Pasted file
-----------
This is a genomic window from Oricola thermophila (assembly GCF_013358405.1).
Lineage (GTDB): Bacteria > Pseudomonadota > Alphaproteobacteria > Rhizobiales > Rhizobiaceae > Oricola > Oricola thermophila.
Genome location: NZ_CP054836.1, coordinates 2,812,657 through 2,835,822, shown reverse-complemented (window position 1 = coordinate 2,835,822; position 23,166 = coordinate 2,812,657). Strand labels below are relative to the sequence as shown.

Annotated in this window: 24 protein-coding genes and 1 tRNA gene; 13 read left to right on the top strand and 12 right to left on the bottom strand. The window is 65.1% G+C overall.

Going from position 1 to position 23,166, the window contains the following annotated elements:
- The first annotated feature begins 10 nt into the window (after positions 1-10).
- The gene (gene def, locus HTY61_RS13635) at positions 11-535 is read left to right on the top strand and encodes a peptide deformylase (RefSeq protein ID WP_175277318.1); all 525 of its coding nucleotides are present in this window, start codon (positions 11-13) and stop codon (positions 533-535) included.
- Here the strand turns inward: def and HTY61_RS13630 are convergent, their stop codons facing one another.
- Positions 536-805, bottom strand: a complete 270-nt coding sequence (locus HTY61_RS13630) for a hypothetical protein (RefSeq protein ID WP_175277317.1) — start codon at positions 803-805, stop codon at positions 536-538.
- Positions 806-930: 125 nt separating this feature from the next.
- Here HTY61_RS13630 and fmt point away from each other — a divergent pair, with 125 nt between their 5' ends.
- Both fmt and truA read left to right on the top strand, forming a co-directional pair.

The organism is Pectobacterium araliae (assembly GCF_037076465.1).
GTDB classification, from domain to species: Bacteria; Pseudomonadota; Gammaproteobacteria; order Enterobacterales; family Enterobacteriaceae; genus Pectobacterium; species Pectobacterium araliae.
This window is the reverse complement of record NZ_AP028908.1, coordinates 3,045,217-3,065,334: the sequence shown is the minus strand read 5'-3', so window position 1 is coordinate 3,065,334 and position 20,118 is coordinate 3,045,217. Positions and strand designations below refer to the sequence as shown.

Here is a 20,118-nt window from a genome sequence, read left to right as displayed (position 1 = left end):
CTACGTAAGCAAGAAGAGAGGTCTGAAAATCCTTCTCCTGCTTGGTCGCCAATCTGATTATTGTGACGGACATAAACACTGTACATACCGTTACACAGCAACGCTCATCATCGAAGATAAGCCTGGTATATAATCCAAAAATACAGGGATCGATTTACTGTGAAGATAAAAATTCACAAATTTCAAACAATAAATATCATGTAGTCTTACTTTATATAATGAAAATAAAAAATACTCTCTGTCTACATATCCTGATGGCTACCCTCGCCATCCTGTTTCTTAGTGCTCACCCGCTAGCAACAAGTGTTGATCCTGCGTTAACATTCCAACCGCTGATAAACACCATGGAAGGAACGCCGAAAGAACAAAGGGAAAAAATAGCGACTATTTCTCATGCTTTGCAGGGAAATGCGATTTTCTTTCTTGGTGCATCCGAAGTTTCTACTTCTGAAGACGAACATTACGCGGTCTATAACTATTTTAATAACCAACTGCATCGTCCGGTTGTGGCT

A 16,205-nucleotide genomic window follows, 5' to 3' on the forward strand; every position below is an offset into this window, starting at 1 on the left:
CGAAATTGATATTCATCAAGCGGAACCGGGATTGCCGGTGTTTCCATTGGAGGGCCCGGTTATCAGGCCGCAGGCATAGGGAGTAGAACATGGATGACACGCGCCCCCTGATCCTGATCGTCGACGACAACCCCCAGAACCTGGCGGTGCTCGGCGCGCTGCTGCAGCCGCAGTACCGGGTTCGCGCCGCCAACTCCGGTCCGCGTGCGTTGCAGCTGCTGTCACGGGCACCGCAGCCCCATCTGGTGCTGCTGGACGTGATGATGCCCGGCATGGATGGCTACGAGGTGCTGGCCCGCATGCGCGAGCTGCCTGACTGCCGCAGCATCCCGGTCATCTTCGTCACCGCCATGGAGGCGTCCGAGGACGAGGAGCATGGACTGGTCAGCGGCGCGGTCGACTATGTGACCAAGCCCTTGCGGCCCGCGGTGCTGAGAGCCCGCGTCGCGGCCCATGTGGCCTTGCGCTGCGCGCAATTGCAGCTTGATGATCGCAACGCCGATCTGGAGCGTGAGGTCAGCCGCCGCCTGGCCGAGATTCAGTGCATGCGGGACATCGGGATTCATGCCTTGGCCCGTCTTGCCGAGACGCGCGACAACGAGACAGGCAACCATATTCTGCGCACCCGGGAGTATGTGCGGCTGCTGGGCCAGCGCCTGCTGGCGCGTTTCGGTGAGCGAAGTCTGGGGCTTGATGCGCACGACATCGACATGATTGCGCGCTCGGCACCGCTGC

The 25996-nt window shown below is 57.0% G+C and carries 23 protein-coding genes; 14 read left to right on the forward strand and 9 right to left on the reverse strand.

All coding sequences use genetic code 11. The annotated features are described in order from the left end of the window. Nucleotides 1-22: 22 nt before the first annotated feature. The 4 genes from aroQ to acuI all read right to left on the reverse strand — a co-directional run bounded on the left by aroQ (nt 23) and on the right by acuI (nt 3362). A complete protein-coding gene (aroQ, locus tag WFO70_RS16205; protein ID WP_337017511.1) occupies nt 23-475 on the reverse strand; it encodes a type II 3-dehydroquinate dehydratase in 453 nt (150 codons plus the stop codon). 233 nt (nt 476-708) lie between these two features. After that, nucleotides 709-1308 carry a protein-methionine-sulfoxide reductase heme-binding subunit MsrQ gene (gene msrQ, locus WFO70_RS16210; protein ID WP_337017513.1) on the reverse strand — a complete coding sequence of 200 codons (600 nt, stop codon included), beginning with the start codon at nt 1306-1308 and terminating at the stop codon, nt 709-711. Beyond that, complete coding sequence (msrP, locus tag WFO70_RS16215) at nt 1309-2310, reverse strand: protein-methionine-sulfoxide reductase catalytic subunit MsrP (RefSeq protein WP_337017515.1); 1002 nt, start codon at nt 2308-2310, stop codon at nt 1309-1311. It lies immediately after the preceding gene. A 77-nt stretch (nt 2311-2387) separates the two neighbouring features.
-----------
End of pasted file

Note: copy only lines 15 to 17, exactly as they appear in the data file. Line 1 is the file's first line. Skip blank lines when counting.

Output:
This window is the reverse complement of record NZ_AP028908.1, coordinates 3,045,217-3,065,334: the sequence shown is the minus strand read 5'-3', so window position 1 is coordinate 3,065,334 and position 20,118 is coordinate 3,045,217. Positions and strand designations below refer to the sequence as shown.

Here is a 20,118-nt window from a genome sequence, read left to right as displayed (position 1 = left end):
CTACGTAAGCAAGAAGAGAGGTCTGAAAATCCTTCTCCTGCTTGGTCGCCAATCTGATTATTGTGACGGACATAAACACTGTACATACCGTTACACAGCAACGCTCATCATCGAAGATAAGCCTGGTATATAATCCAAAAATACAGGGATCGATTTACTGTGAAGATAAAAATTCACAAATTTCAAACAATAAATATCATGTAGTCTTACTTTATATAATGAAAATAAAAAATACTCTCTGTCTACATATCCTGATGGCTACCCTCGCCATCCTGTTTCTTAGTGCTCACCCGCTAGCAACAAGTGTTGATCCTGCGTTAACATTCCAACCGCTGATAAACACCATGGAAGGAACGCCGAAAGAACAAAGGGAAAAAATAGCGACTATTTCTCATGCTTTGCAGGGAAATGCGATTTTCTTTCTTGGTGCATCCGAAGTTTCTACTTCTGAAGACGAACATTACGCGGTCTATAACTATTTTAATAACCAACTGCATCGTCCGGTTGTGGCT